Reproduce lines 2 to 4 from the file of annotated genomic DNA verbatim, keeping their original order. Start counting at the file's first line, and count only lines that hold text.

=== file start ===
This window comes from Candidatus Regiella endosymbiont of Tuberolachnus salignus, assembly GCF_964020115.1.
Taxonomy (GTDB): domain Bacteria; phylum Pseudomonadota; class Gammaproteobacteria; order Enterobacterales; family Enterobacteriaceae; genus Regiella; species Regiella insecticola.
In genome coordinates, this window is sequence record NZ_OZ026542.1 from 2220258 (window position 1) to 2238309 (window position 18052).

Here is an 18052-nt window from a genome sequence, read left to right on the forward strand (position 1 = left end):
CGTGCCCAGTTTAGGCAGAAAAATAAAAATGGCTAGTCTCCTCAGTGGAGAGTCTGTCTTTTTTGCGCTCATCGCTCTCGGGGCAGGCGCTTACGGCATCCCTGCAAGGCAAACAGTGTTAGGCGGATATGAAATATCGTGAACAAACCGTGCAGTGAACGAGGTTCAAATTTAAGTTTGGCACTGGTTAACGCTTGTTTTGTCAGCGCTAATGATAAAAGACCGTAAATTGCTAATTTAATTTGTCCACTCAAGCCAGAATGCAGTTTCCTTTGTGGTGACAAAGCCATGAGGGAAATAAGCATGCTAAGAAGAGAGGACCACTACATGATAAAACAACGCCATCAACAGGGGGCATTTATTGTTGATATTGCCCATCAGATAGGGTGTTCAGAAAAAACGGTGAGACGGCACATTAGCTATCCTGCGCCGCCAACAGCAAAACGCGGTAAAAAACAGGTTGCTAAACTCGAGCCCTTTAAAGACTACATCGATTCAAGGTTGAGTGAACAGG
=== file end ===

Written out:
Taxonomy (GTDB): domain Bacteria; phylum Pseudomonadota; class Gammaproteobacteria; order Enterobacterales; family Enterobacteriaceae; genus Regiella; species Regiella insecticola.
In genome coordinates, this window is sequence record NZ_OZ026542.1 from 2220258 (window position 1) to 2238309 (window position 18052).

Here is an 18052-nt window from a genome sequence, read left to right on the forward strand (position 1 = left end):